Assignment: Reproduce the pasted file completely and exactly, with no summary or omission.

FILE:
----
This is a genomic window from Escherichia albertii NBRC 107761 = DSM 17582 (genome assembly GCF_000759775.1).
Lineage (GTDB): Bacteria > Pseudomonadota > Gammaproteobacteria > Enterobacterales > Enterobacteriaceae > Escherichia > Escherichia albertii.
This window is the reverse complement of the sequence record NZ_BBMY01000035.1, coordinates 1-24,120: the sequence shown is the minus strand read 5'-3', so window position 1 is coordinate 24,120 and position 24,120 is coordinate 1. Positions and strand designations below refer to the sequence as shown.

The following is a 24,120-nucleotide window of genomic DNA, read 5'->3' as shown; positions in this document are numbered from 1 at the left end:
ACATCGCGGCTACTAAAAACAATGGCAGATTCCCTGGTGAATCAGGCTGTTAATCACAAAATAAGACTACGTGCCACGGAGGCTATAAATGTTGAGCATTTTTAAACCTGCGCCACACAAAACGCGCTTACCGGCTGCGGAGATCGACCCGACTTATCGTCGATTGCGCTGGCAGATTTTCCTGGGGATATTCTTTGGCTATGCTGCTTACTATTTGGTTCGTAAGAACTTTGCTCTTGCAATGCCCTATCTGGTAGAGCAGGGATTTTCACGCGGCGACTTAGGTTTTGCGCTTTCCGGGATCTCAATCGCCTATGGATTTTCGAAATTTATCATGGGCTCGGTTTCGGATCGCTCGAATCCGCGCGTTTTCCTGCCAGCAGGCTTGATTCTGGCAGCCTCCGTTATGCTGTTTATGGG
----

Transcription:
This is a genomic window from Escherichia albertii NBRC 107761 = DSM 17582 (genome assembly GCF_000759775.1).
Lineage (GTDB): Bacteria > Pseudomonadota > Gammaproteobacteria > Enterobacterales > Enterobacteriaceae > Escherichia > Escherichia albertii.
This window is the reverse complement of the sequence record NZ_BBMY01000035.1, coordinates 1-24,120: the sequence shown is the minus strand read 5'-3', so window position 1 is coordinate 24,120 and position 24,120 is coordinate 1. Positions and strand designations below refer to the sequence as shown.

The following is a 24,120-nucleotide window of genomic DNA, read 5'->3' as shown; positions in this document are numbered from 1 at the left end:
ACATCGCGGCTACTAAAAACAATGGCAGATTCCCTGGTGAATCAGGCTGTTAATCACAAAATAAGACTACGTGCCACGGAGGCTATAAATGTTGAGCATTTTTAAACCTGCGCCACACAAAACGCGCTTACCGGCTGCGGAGATCGACCCGACTTATCGTCGATTGCGCTGGCAGATTTTCCTGGGGATATTCTTTGGCTATGCTGCTTACTATTTGGTTCGTAAGAACTTTGCTCTTGCAATGCCCTATCTGGTAGAGCAGGGATTTTCACGCGGCGACTTAGGTTTTGCGCTTTCCGGGATCTCAATCGCCTATGGATTTTCGAAATTTATCATGGGCTCGGTTTCGGATCGCTCGAATCCGCGCGTTTTCCTGCCAGCAGGCTTGATTCTGGCAGCCTCCGTTATGCTGTTTATGGG